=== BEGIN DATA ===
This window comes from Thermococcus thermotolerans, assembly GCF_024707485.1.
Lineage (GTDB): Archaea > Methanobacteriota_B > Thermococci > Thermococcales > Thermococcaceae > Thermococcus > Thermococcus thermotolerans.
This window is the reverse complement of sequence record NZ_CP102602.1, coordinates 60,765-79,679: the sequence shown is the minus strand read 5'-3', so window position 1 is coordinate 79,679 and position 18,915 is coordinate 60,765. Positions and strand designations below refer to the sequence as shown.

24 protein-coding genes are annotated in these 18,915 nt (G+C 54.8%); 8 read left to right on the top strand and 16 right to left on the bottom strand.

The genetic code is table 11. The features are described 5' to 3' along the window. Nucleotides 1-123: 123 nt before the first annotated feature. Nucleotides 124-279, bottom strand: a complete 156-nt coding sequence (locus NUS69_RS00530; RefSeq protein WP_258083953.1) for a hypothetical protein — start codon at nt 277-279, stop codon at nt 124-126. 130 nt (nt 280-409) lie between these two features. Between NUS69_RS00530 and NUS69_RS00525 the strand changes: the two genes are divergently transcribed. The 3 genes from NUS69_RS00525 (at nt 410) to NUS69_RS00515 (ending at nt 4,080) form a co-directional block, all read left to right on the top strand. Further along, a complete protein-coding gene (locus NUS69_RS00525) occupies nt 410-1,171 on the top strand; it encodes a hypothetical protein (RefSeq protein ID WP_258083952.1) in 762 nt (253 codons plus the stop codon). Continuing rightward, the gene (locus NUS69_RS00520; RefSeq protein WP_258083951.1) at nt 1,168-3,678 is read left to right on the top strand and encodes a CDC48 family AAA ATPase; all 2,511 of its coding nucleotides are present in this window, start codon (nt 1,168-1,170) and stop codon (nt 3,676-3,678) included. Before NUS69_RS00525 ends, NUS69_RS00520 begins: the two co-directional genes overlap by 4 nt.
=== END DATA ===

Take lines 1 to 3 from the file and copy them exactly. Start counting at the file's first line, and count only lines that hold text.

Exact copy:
This window comes from Thermococcus thermotolerans, assembly GCF_024707485.1.
Lineage (GTDB): Archaea > Methanobacteriota_B > Thermococci > Thermococcales > Thermococcaceae > Thermococcus > Thermococcus thermotolerans.
This window is the reverse complement of sequence record NZ_CP102602.1, coordinates 60,765-79,679: the sequence shown is the minus strand read 5'-3', so window position 1 is coordinate 79,679 and position 18,915 is coordinate 60,765. Positions and strand designations below refer to the sequence as shown.